Bhakti Da and Jagatambe were resurrected after sitting idle for two years. Bhuvaneshwari was written in Puerto Vallarta on retreat in Feb 2009. Pahimam and Shanti were written to fulfill a need for groove and dance. Love Holding Love was written for Matthew Martin Kelly. He called my months of immobility "The Mummy Tours" because he had to carry me to the gig, unwrap me from blankets, scarves and sunglasses, perform, then wrap me back up and carry me out. Ganga was the celebration of the river, my constant companion through many lives. Sequoia Neptune, my goddess back-up singer, played me Robby Svoboda's Soundwalk and I became intrigued by the idea of worshipping the Mother as the river. Stay in the Love was my prayer for my daughter Sweet Girl.
Pahimam came on September 21st, 2009, the Fall Equinox, the one-year anniversary of my near-death, and the day some ongoing personal and financial matters came to a close. I was only three days from going back on tour, depleted from traveling and studio time and the incredible but mostly sleepless Bhaktifest (the first one was in 2009), and I wasn't sure I had the energy to write one last song. I had only the word Pahimam and nothing else. By chance I was staying at James Baldwin's house and I awoke early to walk on the beach. As the surfers came at sunrise to bathe in the waters of the Ocean, I saw not surfers but so many men coming to worship the Mother with delight, reverence and anticipation. The song came easily and the album was complete.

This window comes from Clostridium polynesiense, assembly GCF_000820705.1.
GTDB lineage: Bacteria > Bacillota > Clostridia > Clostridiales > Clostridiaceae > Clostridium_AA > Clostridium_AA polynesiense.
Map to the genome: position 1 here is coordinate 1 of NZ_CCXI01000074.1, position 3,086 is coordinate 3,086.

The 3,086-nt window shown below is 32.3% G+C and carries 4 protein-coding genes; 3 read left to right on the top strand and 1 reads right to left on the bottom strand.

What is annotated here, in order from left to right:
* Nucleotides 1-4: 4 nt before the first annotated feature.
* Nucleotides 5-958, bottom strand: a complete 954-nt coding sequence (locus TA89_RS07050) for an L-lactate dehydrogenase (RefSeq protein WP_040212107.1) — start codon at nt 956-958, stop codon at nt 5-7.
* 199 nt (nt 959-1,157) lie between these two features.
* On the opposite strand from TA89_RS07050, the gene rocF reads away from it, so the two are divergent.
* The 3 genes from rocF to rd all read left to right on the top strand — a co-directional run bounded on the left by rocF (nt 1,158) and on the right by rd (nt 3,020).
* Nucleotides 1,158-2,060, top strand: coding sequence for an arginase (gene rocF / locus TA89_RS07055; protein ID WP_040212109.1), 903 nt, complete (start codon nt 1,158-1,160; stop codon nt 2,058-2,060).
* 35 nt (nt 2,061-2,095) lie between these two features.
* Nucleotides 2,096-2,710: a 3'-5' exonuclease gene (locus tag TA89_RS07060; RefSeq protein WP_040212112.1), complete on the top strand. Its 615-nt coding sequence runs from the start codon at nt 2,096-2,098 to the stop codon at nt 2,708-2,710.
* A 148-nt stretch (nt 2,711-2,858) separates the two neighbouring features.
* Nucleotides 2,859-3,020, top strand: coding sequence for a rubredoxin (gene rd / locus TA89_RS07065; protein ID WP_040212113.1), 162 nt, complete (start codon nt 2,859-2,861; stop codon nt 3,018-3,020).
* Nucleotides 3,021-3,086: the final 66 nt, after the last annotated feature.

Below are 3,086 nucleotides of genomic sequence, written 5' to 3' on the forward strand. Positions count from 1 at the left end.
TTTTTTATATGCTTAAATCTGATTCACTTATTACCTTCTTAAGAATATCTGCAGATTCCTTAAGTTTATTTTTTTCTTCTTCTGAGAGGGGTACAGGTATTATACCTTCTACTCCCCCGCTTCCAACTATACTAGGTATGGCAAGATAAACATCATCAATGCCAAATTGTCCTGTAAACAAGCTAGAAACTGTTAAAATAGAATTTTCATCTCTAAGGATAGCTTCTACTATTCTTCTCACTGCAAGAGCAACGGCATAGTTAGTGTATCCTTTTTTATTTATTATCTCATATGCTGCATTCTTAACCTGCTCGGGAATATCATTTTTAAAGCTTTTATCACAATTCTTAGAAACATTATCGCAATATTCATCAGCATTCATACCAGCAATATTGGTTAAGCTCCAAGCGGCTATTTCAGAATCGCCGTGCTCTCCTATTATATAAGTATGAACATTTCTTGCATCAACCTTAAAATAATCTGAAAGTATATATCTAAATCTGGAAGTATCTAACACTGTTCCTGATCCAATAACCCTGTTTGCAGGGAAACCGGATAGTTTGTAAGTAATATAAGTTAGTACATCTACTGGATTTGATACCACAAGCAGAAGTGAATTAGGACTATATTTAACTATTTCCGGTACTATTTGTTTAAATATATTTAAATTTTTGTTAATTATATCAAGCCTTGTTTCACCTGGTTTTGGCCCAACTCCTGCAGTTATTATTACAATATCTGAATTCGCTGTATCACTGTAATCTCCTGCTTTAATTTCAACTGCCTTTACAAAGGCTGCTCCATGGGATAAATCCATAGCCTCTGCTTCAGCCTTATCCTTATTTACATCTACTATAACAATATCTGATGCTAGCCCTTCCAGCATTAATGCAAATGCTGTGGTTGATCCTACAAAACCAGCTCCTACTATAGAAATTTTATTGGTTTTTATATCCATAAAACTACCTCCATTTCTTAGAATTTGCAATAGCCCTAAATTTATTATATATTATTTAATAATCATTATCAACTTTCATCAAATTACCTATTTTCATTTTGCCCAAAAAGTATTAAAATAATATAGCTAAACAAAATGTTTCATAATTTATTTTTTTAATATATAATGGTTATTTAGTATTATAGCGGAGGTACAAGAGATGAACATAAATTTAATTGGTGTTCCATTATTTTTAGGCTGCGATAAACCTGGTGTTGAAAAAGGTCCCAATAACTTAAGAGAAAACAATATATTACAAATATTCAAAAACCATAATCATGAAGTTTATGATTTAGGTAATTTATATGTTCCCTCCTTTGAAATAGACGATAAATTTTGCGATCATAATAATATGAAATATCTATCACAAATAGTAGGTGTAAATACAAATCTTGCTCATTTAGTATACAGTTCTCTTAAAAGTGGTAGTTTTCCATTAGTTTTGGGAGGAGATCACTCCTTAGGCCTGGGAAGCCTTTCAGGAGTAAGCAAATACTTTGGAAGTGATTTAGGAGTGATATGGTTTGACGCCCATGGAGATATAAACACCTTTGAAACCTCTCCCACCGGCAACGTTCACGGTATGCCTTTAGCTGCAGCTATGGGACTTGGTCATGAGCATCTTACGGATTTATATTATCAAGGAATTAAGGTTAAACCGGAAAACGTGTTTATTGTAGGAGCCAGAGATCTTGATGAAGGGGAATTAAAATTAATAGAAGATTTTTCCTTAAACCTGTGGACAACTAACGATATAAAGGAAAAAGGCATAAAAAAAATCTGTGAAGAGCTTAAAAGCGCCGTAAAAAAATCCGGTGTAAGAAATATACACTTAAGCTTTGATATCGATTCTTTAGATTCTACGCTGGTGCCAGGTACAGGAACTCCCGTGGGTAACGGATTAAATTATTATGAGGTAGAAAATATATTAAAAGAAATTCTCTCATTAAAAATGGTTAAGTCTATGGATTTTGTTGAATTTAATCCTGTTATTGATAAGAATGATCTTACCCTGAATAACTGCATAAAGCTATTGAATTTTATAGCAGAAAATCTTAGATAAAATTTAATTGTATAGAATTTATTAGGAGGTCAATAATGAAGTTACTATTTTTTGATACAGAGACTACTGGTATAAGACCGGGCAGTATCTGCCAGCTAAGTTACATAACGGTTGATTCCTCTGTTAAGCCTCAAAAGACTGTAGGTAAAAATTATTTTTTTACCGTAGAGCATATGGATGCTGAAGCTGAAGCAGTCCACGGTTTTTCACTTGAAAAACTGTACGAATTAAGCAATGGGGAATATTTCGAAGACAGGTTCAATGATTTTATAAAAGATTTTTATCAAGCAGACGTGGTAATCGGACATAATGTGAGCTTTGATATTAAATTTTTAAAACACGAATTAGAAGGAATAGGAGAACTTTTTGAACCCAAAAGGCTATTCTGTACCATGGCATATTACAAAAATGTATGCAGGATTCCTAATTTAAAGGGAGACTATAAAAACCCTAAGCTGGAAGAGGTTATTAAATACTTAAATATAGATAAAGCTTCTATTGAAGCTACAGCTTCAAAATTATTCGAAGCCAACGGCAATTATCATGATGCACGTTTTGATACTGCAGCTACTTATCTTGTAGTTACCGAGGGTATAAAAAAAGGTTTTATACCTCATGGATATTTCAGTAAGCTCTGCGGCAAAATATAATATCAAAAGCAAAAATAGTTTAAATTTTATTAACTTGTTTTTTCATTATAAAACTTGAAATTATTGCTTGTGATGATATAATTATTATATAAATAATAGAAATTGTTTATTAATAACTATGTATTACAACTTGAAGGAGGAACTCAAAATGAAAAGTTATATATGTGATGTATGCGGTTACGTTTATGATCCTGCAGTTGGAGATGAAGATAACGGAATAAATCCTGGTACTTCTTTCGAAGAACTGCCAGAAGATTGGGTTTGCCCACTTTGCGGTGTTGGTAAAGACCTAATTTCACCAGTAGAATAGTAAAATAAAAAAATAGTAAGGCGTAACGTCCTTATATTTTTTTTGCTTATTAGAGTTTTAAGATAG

And so it is, this project was born... I offer it to you as my journey of personal transformation. May all beings be happy.
The quote on the album cover is from a teacher in the Paramahansa Yogananda lineage who said, "The practice of retreat and solitude for spiritual aspirants is well established. Usually, the student will ask the Guru and with his permission enter into a year of introspection, healing and self-inquiry. Going up into the mountains, he will endure physical hardships and austerities and gain spiritual wisdom. Sometimes when the student does not submit to it voluntarily, the Universe will arrange it."